Ecuador and the Galapagos Islands Adventure Tours

Come explore one of South America's best kept secrets with us!

Ecuador (which includes the Galapagos Islands) may be one of the smallest countries in South America, but its diversity might surprise you. This destination offers everything an adventurer could want including distinctive wildlife, world-class snorkelling and scuba diving, dense Amazon rainforests and magical cloud forests to hike in, lively markets to explore and a charming world heritage listed capital city.

We've got the best way to explore the Galapagos Islands - especially for landlubbers - and while you're in this part of the world, you won't want to miss the hiking, rafting, biking and caving on our mainland Ecuador adventure tour. Did we mention a mild spring-like climate year-round and incredibly welcoming locals?

Trip Reviews

4.47 out of 5 (from 1075 reviews)

A Trip Through Wonderland

“A wonderful trip through a Wonderland! Everything in Galapagos went like clockwork which was due to detail planning and meticulous management by the team in Galapagos. Jose, our guide, was excellent and he was a fountain of knowledge and information. It was a pleasure having him as our guide.

The Giant Tortoises were the main highlight of the trip. At the ranch in Santa Cruz we hiked around the tortoise country. There were tortoises of various sizes. There were even some tortoises in a marsh that was completely covered with red algae. From a distance it looked like artificial turf of a tennis court, except that there were tortoise shells sticking out from it! We saw giant tortoises lounging in the mud, eating in slow motion (for us anyway!), walking deliberately across the fields carrying their huge shell effortlessly and of course trying to hide. When disturbed they made a loud hissing sound and recessed their heads into their carapace while bringing their strong front feet with sharp claws in front of their faces in a defensive posture. We spent a long time basking in the splendor of these magnificent creatures. They were truly extraordinary and it was a highlight of our trip to spend time in their presence.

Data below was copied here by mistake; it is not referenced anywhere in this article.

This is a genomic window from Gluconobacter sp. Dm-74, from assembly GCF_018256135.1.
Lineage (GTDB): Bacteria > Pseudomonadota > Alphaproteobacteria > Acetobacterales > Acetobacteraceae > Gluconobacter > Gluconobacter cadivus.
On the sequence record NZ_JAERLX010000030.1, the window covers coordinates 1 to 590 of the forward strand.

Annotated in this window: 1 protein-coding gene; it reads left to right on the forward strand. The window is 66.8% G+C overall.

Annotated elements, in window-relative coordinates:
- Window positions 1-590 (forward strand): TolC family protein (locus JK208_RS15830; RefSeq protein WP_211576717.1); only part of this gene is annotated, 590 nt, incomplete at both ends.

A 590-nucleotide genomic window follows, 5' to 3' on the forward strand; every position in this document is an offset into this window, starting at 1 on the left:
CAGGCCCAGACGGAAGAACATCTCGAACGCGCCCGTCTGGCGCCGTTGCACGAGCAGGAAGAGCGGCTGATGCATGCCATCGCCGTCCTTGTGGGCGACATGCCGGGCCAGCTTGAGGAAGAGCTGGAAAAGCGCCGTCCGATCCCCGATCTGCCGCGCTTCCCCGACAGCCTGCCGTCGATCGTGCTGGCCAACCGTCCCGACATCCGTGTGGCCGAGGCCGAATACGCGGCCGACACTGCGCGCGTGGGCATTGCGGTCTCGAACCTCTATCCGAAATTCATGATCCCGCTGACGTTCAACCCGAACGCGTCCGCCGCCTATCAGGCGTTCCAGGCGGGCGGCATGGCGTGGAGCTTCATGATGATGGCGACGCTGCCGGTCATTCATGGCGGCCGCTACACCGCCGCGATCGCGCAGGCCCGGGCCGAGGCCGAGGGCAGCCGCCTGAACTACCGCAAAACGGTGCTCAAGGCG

One of the caretakers at the tortoise breeding facility in Isabela Island showed us an eight day old tortoise which was barely bigger than the egg it just recently hatched from. It is humbling to realize that this tiny creature will one day become a giant of this land and will outlive us, our children and our children’s children. Live long and prosper, adorable little dude!

The other main highlight of the trip was the marine iguanas. They melded their prehistoric bodies into the crags and crevices of the volcanic rocks and left strange trailing marks on the restless sand. Then there were the brightly colored marine iguanas. They had red and green splotches over their entire bodies. The males fought with each other to gain the highest spot on the rocks. They moved slowly on land and swam elegantly in water. They were a surreal sight.

The other highlights of the trip were, sea lion rookery at La Loberia beach, dolphins and fin whales, kayaking in Isabela bay, snorkeling in the Tintoreras, fearless penguins, sunset on the black sand beach in Floreana, magnificent flamingoes, graceful eagle rays and of course the blue footed boobies at Darwin Bay.

My favorite moment was at Darwin Bay in San Cristobal Island where the wind was a balmy seventy and frigate birds circled the sky. The sun peeped through lazy clouds in the horizon while a yellow finch darted in front and vanished into the towering cacti. It was the time of the day when brown pelicans searched for their last bit of morsel before retiring for the day. Blue footed boobies preened on guano covered rocks as they too ready themselves for the passing of the sunlight. Perhaps the sea lions noticed the passing of the light. They are aptly described as lumbering on land but in the water they darted frantically. They must sense a final feeding before retiring for the night. The water where a few stragglers still snorkel lazily is bluish green and the surf hitting the cove is as bright as a fresh coat of vanilla ice cream. Looking over them all was the statue of Charles Darwin, his back to the cove. He was welcoming us all to his beloved Galapagos. The sun started to gently descend into the horizon and an eerie calmness descended upon the land. The frantic feeding of the yellow finned tuna had given way to tranquility, a silent waiting but not a permanent ending. The frigate birds had finally ceased their hovering. They were now perched on the cliffs and on a few precariously hanging trees. There was no one there as the sun finally set over the magnificent Galapagos. It was a moment of unimaginable peace. It was a moment worthwhile to have come so far for.

I carry in my heart the wonder and beauty of the Galapagos and the hospitality of the people. That will remain with me forever. Thanks for making that happen.”
– Idaho, United States
Tortuga, January 2015
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